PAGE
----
It might be easy to roll your eyes when people from Facebook say how open their culture is, but it's true; it's more open than any other place I've worked at. At a company wide-level, secret projects, public incidents, important non-public business metrics and the like are all openly discussed. You can ask questions about them directly to Zuckerburg at the weekly Q&A. I think the idea is that if everyone is on the same page or at least, differing views are heard, the company will be stronger, and solutions may be offered from a place you didn't expect. This is much different from previous companies I worked at, where discussions on internal email lists would be shut down by some lawyer saying that there's certain things that can't be discussed, and important data is divided up to groups and individuals on a "need to know" basis, etc. This culture applies at a lower level too. You feel comfortable giving feedback to each other about each other, about product decisions, about management, etc. The flipside of this openness is that you of course, have to be willing to receive the feedback, you have to recognize that while openness and feedback is highly encouraged, decisions have to get made, and actions and data are more valuable than words. At the higher level, since the company trusts employees with access to so much information, keeping such info confidential from the outside world is taken seriously. It's a great place to work as an engineer. You're given a lot of freedom, but it's also a responsibility to make sure you're doing things that are valuable. You don't get much credit for working hard or being smart if you don't produce valuable output. One cool thing about Facebook, in contrast to other comparable companies (Google, Amazon, and Microsoft, though in truth, FB is much smaller), is how they have a pretty singular focus. Even with the differing areas (including advertising and such), they do a good job of keeping their eye on their mission of connecting as many people as possible. I also think they are way more empathetic to their users than most people give them credit for. It seems like popular opinion has it that FB is arrogant and only cares about its users insomuch as they represent $-signs. From within the company, it didn't feel this way at all. I saw a lot of empathy towards users, and a lot effort spent to improve or things or fix broken things with no direct financial benefit. The strategy is not complex. The thinking is that if they can make FB easier and more fun to use, then more people will use it for more time each day (which will also have a network effect of attracting even more people to use it), then the advertising dollars will follow. Of course, it is true that FB wants to make the audience more accessible to advertisers as well, but there are a lot of people at FB who care about privacy and security. They have really good infrastructure and really great ways to share the infrastructure and code. They have a lot of cool internal tools, and what they've built is really impressive, and more importantly, it helps your team build products faster without having to solve problems that someone else already solved. Every software company tries to do this, but FB seems to have been more successful with it. Perhaps it's because they're still relatively small, but if anything, I can at least say it is very cool while it lasts. The perks and work environment are great, unless you're one of those types that can't stand open office spaces. I've worked in both a private office and open offices in multiple companies. While I do think a private office has some benefits, I mostly think it's a personal luxury for the employee and a huge waste of money for the company. I'd much rather have the money go into other areas like salary, benefits, and other workplace improvements rather than the added real estate necessary to have offices. Of course, you've heard about the food and snacks. They have an amazing selection of great stuff, and what I like about it is that it sort of goes above and beyond expectations. Sure, some days, lunch is better than others, but I really can't complain, and the selection of drinks and snacks is amazing. It's not like you should work at FB just because of that, but it demonstrates FB's desire to make work as fun and convenient as possible. You'll be surrounded by people who like being there. I can't think of a better environment to work in. If you have a giant ego, you may not like it as much. Respect is definitely given to those that have deep experience in the industry, and they are expected to lead others and mentor more junior employees. However, if for whatever reason, you can't perform at the level expected, no one is going to care if you did this and that at Google or shipped ten things at MS, etc. FB also has a lot of fun events, and I made a lot of friends working there, so going to the events was fun. Also, if you're older and worried that FB is just a bunch of 22-year-olds, and that you won't fit in, I wouldn't worry about that. FB does have a lot of young employees (who are really smart btw), and it does hire a lot of people straight out of college, but it also attracts a lot of experienced engineers from other top companies like Google, MS, Amazon, etc. Work-life-balance seemed totally normal to me. It may be different depending on your team, but I felt you could do 40-50 hours of work a week for the most part and you would be totally fine. It's about what you produce, not how hard you're working. Other team members who had children would work normal hours and go home at normal times. I didn't see any of these folks have a problem when they left early to take care of their child or things like that. Of course, there could be times that people are expected to work extra if something critical happens, but for the most part everyone wants to avoid this and this happens sparingly, from what I observed. Now, there were many times where I chose to work late myself, but I never felt any pressure to do so. The caveat is that there are on-call rotations, and in addition, even if you are not on-call, you are expected to be reasonably available if the on-call person needs your help. However, again, no one wants this, and your team will work on ways to avoid these situations. The best thing I can say is that working at FB is about productivity. I didn't experience and political bs and it was a pleasure working with a group of people who were all concerned with producing a good product and making the best of the time spent while doing it.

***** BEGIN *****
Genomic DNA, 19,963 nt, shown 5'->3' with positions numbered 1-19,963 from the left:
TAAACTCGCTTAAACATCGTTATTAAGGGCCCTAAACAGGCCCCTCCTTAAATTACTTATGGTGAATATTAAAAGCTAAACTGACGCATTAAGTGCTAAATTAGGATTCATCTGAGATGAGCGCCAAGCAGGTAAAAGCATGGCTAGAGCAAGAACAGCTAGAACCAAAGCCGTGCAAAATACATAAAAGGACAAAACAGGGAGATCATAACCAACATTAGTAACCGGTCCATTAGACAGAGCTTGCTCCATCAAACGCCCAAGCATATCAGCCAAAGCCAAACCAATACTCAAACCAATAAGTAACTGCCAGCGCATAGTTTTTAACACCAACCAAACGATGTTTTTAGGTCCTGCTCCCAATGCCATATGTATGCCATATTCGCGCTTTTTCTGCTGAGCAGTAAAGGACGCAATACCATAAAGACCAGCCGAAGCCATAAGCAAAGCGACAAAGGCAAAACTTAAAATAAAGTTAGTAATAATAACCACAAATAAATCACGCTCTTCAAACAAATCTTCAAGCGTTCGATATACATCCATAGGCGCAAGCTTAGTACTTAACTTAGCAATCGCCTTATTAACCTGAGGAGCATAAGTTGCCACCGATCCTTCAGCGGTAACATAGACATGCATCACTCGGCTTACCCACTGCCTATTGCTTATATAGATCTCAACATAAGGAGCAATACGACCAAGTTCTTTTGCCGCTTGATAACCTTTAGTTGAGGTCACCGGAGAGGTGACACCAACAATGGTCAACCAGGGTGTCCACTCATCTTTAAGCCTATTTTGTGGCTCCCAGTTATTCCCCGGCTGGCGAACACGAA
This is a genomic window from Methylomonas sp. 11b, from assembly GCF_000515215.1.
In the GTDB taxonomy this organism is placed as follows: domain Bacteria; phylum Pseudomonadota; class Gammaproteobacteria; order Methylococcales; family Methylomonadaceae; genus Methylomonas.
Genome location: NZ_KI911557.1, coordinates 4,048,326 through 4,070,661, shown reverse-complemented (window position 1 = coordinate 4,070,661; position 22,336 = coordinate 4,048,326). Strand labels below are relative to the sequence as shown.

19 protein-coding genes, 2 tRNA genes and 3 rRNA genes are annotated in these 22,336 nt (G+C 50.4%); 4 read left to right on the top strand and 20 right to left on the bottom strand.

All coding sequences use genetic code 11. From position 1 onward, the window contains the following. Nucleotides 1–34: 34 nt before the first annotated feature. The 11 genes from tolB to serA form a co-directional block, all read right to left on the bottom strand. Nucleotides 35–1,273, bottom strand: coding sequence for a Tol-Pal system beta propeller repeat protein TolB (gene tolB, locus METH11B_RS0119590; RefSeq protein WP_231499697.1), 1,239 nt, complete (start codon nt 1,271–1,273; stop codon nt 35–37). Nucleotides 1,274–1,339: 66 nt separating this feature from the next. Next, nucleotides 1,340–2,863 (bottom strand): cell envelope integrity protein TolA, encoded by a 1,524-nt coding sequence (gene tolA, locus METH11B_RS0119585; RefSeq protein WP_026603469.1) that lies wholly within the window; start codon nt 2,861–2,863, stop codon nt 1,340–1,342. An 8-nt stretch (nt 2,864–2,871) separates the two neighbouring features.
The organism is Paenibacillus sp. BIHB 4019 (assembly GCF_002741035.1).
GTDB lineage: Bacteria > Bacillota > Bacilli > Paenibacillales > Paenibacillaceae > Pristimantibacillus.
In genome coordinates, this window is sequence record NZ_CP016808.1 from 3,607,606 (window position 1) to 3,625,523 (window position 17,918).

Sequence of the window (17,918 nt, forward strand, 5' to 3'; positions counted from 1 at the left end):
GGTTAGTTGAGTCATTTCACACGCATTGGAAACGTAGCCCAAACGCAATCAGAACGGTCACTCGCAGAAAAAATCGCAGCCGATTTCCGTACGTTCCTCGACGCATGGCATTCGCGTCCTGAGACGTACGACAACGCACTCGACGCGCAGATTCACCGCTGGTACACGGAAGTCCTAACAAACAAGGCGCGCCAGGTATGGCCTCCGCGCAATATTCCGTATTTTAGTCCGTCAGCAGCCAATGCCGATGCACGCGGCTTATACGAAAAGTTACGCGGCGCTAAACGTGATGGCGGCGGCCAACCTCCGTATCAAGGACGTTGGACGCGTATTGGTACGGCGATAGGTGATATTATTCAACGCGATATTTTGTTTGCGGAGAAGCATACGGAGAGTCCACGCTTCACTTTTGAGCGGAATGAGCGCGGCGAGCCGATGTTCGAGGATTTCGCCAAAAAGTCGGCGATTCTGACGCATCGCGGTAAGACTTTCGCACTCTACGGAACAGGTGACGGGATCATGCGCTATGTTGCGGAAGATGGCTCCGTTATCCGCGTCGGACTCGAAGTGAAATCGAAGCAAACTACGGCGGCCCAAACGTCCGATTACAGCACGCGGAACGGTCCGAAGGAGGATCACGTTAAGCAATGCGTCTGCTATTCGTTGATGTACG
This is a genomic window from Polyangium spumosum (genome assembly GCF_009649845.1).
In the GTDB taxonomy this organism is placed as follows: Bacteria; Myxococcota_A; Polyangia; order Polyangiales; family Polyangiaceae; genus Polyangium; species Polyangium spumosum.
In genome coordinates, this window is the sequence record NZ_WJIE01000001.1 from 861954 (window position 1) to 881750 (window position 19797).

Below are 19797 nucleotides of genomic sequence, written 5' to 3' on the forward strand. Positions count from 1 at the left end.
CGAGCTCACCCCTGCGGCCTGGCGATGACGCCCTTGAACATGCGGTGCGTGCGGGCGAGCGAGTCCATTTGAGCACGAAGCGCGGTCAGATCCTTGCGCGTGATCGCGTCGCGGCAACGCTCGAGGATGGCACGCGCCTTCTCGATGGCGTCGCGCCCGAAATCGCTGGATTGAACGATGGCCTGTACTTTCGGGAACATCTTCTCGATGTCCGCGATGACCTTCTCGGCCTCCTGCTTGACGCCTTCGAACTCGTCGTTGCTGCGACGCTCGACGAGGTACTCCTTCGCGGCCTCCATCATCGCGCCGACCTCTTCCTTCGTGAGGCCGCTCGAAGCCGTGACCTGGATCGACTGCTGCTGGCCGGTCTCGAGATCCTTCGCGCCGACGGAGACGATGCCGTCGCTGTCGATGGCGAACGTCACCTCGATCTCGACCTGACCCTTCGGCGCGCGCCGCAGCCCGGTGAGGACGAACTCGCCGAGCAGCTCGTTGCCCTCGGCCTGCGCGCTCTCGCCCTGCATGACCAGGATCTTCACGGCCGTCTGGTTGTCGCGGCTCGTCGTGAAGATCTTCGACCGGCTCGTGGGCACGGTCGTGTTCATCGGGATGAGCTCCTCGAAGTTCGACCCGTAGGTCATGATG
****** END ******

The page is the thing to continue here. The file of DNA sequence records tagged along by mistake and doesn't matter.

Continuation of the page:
Cons